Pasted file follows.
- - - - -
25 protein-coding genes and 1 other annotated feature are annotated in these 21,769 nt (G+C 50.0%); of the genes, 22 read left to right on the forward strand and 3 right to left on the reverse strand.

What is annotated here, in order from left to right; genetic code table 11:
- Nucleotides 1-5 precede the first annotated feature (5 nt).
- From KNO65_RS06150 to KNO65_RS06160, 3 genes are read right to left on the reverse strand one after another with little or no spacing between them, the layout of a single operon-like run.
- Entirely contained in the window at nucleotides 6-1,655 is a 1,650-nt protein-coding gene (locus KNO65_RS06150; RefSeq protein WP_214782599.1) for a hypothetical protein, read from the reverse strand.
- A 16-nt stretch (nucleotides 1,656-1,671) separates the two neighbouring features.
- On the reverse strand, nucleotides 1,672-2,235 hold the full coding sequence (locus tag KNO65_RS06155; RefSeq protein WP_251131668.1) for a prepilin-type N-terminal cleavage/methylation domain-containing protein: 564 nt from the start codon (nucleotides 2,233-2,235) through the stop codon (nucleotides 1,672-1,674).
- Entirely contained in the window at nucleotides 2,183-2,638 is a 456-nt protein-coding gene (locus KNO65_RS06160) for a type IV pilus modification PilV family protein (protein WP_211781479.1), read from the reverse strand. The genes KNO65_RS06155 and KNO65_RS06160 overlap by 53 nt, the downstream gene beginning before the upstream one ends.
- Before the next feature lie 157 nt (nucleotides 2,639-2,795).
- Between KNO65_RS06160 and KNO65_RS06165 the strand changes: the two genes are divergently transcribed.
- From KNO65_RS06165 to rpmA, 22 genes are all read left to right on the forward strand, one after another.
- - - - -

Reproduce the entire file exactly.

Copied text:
25 protein-coding genes and 1 other annotated feature are annotated in these 21,769 nt (G+C 50.0%); of the genes, 22 read left to right on the forward strand and 3 right to left on the reverse strand.

What is annotated here, in order from left to right; genetic code table 11:
- Nucleotides 1-5 precede the first annotated feature (5 nt).
- From KNO65_RS06150 to KNO65_RS06160, 3 genes are read right to left on the reverse strand one after another with little or no spacing between them, the layout of a single operon-like run.
- Entirely contained in the window at nucleotides 6-1,655 is a 1,650-nt protein-coding gene (locus KNO65_RS06150; RefSeq protein WP_214782599.1) for a hypothetical protein, read from the reverse strand.
- A 16-nt stretch (nucleotides 1,656-1,671) separates the two neighbouring features.
- On the reverse strand, nucleotides 1,672-2,235 hold the full coding sequence (locus tag KNO65_RS06155; RefSeq protein WP_251131668.1) for a prepilin-type N-terminal cleavage/methylation domain-containing protein: 564 nt from the start codon (nucleotides 2,233-2,235) through the stop codon (nucleotides 1,672-1,674).
- Entirely contained in the window at nucleotides 2,183-2,638 is a 456-nt protein-coding gene (locus KNO65_RS06160) for a type IV pilus modification PilV family protein (protein WP_211781479.1), read from the reverse strand. The genes KNO65_RS06155 and KNO65_RS06160 overlap by 53 nt, the downstream gene beginning before the upstream one ends.
- Before the next feature lie 157 nt (nucleotides 2,639-2,795).
- Between KNO65_RS06160 and KNO65_RS06165 the strand changes: the two genes are divergently transcribed.
- From KNO65_RS06165 to rpmA, 22 genes are all read left to right on the forward strand, one after another.